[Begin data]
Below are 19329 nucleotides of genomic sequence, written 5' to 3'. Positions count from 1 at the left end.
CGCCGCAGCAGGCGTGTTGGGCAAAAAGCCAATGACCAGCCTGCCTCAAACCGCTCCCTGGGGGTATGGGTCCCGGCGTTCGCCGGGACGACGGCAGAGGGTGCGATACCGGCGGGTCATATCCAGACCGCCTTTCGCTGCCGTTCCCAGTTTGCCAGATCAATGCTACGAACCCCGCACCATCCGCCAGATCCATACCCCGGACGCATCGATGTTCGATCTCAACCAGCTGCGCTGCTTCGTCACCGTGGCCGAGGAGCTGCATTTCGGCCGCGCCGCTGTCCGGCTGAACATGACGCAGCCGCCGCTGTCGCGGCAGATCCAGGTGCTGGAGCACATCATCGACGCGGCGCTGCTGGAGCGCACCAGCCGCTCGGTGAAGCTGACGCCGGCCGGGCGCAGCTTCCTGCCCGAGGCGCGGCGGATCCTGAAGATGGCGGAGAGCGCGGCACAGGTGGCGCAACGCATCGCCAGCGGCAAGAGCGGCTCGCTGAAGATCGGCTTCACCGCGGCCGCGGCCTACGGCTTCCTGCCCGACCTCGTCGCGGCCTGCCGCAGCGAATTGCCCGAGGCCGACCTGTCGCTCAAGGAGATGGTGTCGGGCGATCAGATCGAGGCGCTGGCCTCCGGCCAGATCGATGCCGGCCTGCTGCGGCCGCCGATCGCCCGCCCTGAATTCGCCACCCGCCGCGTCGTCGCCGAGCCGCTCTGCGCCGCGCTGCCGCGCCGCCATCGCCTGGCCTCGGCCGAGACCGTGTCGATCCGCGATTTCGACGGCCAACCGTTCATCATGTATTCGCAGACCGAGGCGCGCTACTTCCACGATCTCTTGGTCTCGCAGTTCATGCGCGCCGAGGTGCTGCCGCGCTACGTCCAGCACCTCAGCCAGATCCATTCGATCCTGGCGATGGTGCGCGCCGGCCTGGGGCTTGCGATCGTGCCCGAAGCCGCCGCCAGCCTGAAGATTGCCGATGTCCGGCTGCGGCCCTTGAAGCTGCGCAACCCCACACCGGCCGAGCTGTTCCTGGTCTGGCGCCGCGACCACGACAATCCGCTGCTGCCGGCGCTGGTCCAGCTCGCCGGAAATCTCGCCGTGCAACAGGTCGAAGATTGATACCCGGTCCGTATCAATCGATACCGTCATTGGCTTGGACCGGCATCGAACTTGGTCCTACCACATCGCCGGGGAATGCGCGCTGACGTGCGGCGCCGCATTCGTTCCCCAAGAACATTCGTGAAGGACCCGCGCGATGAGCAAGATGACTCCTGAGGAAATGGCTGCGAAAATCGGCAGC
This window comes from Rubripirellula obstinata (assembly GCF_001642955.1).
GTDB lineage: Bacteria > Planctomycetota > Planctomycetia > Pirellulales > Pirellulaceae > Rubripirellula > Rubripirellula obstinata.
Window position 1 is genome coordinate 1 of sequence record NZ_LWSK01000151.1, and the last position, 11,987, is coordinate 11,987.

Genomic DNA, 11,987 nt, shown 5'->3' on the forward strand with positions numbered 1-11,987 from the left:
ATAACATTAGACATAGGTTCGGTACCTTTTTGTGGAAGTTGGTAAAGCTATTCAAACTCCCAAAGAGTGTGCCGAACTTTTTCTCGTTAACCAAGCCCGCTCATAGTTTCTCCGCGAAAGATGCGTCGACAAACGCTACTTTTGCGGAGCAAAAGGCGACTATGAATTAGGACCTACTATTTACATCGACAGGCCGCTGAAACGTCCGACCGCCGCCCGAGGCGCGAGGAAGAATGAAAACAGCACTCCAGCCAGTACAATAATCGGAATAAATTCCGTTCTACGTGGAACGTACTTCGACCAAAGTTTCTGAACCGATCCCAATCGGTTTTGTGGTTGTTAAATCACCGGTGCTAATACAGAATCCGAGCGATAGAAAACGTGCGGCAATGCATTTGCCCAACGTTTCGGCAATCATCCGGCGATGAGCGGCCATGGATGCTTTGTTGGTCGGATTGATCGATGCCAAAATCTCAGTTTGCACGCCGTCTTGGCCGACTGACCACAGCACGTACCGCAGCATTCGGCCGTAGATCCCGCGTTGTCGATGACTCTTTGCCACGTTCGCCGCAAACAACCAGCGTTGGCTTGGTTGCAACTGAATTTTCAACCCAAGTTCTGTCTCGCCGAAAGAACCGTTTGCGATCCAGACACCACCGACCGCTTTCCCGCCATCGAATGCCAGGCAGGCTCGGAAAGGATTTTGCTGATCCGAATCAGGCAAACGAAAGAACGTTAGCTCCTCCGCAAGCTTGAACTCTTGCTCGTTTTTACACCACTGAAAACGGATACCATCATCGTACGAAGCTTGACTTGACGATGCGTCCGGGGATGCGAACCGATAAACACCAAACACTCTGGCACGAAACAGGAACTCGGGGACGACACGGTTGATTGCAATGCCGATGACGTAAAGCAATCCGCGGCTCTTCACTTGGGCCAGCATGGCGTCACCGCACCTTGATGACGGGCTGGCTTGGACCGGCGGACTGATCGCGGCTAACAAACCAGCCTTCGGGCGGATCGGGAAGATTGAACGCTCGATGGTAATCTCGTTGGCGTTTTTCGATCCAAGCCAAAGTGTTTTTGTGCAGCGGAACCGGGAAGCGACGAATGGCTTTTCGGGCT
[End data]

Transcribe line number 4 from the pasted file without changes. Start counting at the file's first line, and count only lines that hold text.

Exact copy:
GTDB lineage: Bacteria > Planctomycetota > Planctomycetia > Pirellulales > Pirellulaceae > Rubripirellula > Rubripirellula obstinata.